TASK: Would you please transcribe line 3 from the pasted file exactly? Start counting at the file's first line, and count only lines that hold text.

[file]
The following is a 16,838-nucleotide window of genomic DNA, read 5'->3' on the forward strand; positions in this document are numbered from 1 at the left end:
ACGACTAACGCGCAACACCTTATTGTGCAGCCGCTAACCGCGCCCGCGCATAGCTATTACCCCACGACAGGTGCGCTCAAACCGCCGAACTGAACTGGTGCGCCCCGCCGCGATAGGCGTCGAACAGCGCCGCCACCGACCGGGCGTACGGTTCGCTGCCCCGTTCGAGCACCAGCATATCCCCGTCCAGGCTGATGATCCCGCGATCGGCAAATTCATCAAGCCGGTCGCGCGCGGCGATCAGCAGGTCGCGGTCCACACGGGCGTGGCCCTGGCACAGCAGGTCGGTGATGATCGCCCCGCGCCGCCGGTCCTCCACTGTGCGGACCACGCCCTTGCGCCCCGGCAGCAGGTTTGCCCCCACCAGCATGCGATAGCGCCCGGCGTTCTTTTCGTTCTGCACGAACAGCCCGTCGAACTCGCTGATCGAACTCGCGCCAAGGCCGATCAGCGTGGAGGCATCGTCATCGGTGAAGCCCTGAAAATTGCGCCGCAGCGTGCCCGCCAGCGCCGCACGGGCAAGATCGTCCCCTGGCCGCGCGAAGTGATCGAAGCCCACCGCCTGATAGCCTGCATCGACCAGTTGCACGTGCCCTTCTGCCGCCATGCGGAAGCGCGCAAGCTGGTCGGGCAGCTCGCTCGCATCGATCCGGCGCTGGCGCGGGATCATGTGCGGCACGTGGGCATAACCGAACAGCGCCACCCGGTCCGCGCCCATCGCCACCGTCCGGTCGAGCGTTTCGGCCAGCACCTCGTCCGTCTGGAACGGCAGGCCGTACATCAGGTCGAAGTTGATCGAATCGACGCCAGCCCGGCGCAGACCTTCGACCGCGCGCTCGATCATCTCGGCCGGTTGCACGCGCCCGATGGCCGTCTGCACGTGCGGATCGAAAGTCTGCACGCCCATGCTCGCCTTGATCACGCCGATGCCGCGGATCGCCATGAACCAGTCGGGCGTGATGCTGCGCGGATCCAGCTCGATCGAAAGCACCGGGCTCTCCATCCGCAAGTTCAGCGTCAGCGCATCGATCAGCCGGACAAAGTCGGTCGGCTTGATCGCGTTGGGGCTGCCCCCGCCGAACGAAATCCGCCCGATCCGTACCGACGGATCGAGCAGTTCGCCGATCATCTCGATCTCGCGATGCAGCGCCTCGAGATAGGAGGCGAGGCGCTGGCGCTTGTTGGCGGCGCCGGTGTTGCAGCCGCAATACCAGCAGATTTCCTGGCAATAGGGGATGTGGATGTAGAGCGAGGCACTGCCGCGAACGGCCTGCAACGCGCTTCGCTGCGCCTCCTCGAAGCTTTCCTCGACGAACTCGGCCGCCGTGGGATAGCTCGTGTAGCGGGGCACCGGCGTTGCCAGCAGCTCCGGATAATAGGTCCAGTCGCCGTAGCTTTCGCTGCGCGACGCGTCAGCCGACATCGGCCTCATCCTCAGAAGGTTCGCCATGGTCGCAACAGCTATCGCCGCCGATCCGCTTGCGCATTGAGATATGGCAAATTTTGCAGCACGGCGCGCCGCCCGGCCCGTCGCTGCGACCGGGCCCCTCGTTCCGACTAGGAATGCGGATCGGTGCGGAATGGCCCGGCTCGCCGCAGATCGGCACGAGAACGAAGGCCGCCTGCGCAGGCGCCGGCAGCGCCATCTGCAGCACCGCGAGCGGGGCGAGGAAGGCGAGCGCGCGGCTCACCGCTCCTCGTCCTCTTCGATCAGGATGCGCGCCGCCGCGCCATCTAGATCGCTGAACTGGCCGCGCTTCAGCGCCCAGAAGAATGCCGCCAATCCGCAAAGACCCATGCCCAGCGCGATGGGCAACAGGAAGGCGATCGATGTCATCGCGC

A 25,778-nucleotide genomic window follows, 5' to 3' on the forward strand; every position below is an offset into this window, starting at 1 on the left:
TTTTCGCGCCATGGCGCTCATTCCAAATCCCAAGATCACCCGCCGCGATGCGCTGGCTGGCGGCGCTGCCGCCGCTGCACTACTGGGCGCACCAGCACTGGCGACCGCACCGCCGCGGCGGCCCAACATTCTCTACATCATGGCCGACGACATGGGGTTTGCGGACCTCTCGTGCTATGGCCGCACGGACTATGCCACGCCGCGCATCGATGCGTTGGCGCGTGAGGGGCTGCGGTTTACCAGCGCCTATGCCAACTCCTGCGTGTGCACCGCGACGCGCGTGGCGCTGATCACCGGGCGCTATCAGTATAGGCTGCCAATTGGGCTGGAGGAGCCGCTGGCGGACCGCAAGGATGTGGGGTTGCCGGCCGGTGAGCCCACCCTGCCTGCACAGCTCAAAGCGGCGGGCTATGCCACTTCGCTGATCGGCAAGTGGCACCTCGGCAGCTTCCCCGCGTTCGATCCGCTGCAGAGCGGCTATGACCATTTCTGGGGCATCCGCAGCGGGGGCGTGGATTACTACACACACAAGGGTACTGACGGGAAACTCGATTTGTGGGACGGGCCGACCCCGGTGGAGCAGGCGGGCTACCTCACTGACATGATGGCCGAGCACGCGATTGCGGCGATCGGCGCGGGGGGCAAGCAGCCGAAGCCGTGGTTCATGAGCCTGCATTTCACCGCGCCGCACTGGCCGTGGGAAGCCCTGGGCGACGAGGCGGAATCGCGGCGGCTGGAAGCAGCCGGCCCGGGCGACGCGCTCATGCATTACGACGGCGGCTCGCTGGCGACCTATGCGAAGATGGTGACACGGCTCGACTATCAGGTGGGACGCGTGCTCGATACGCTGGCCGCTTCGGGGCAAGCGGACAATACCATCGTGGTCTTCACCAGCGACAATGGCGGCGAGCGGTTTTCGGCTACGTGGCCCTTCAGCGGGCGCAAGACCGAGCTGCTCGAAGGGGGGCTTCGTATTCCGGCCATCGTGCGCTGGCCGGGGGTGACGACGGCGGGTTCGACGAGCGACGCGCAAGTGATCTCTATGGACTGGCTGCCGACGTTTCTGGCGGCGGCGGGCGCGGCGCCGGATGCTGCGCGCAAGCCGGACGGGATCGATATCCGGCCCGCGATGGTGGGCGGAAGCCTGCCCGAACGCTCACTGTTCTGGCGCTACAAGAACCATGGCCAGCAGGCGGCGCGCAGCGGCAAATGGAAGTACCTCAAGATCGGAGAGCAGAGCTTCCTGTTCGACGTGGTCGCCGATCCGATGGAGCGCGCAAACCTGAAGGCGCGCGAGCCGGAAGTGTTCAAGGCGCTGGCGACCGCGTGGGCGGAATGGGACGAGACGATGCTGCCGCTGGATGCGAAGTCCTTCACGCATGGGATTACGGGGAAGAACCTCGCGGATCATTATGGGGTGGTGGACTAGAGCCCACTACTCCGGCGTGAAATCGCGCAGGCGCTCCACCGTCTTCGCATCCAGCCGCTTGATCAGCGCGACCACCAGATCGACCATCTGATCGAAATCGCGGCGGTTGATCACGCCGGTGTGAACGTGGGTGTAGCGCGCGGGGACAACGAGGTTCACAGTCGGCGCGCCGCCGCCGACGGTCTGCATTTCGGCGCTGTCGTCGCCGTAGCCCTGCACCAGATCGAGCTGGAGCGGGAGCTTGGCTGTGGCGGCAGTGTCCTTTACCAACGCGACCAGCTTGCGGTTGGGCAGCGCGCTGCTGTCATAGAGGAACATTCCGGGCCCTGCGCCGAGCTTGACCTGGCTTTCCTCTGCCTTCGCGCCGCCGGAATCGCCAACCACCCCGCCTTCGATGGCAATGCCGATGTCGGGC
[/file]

A 25,778-nucleotide genomic window follows, 5' to 3' on the forward strand; every position below is an offset into this window, starting at 1 on the left: